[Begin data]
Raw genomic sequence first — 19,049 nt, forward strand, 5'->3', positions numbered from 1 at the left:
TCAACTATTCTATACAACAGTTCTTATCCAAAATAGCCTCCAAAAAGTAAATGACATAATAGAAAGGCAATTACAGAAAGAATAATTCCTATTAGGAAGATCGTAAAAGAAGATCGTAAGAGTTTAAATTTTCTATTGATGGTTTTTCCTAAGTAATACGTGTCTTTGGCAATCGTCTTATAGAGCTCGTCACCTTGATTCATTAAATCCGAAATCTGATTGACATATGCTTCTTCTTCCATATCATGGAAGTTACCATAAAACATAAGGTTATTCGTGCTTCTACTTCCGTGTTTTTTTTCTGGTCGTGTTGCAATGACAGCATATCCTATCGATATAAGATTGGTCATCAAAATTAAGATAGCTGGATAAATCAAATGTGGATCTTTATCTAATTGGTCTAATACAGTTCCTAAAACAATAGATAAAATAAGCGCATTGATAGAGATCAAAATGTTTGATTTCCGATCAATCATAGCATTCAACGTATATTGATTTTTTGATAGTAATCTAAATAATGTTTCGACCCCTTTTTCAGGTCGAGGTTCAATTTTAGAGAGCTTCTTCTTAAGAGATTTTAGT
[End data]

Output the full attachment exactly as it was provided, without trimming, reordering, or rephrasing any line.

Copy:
Raw genomic sequence first — 19,049 nt, forward strand, 5'->3', positions numbered from 1 at the left:
TCAACTATTCTATACAACAGTTCTTATCCAAAATAGCCTCCAAAAAGTAAATGACATAATAGAAAGGCAATTACAGAAAGAATAATTCCTATTAGGAAGATCGTAAAAGAAGATCGTAAGAGTTTAAATTTTCTATTGATGGTTTTTCCTAAGTAATACGTGTCTTTGGCAATCGTCTTATAGAGCTCGTCACCTTGATTCATTAAATCCGAAATCTGATTGACATATGCTTCTTCTTCCATATCATGGAAGTTACCATAAAACATAAGGTTATTCGTGCTTCTACTTCCGTGTTTTTTTTCTGGTCGTGTTGCAATGACAGCATATCCTATCGATATAAGATTGGTCATCAAAATTAAGATAGCTGGATAAATCAAATGTGGATCTTTATCTAATTGGTCTAATACAGTTCCTAAAACAATAGATAAAATAAGCGCATTGATAGAGATCAAAATGTTTGATTTCCGATCAATCATAGCATTCAACGTATATTGATTTTTTGATAGTAATCTAAATAATGTTTCGACCCCTTTTTCAGGTCGAGGTTCAATTTTAGAGAGCTTCTTCTTAAGAGATTTTAGT